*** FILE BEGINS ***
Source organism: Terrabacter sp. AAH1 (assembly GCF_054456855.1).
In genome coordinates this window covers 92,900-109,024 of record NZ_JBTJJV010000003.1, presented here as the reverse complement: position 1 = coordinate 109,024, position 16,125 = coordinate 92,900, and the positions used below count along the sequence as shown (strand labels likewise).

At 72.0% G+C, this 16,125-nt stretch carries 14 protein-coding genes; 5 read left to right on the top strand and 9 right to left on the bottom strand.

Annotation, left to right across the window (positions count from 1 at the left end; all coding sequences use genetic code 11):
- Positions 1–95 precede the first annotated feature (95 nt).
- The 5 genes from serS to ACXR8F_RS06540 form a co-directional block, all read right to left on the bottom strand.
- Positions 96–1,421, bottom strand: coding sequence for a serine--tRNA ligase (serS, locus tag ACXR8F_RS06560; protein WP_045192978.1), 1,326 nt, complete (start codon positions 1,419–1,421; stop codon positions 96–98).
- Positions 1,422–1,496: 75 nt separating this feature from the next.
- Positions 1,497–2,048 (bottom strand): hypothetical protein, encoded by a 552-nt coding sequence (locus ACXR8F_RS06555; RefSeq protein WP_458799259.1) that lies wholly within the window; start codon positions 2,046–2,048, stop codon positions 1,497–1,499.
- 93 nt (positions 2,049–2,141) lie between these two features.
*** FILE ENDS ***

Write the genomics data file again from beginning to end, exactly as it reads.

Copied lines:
Source organism: Terrabacter sp. AAH1 (assembly GCF_054456855.1).
In genome coordinates this window covers 92,900-109,024 of record NZ_JBTJJV010000003.1, presented here as the reverse complement: position 1 = coordinate 109,024, position 16,125 = coordinate 92,900, and the positions used below count along the sequence as shown (strand labels likewise).

At 72.0% G+C, this 16,125-nt stretch carries 14 protein-coding genes; 5 read left to right on the top strand and 9 right to left on the bottom strand.

Annotation, left to right across the window (positions count from 1 at the left end; all coding sequences use genetic code 11):
- Positions 1–95 precede the first annotated feature (95 nt).
- The 5 genes from serS to ACXR8F_RS06540 form a co-directional block, all read right to left on the bottom strand.
- Positions 96–1,421, bottom strand: coding sequence for a serine--tRNA ligase (serS, locus tag ACXR8F_RS06560; protein WP_045192978.1), 1,326 nt, complete (start codon positions 1,419–1,421; stop codon positions 96–98).
- Positions 1,422–1,496: 75 nt separating this feature from the next.
- Positions 1,497–2,048 (bottom strand): hypothetical protein, encoded by a 552-nt coding sequence (locus ACXR8F_RS06555; RefSeq protein WP_458799259.1) that lies wholly within the window; start codon positions 2,046–2,048, stop codon positions 1,497–1,499.
- 93 nt (positions 2,049–2,141) lie between these two features.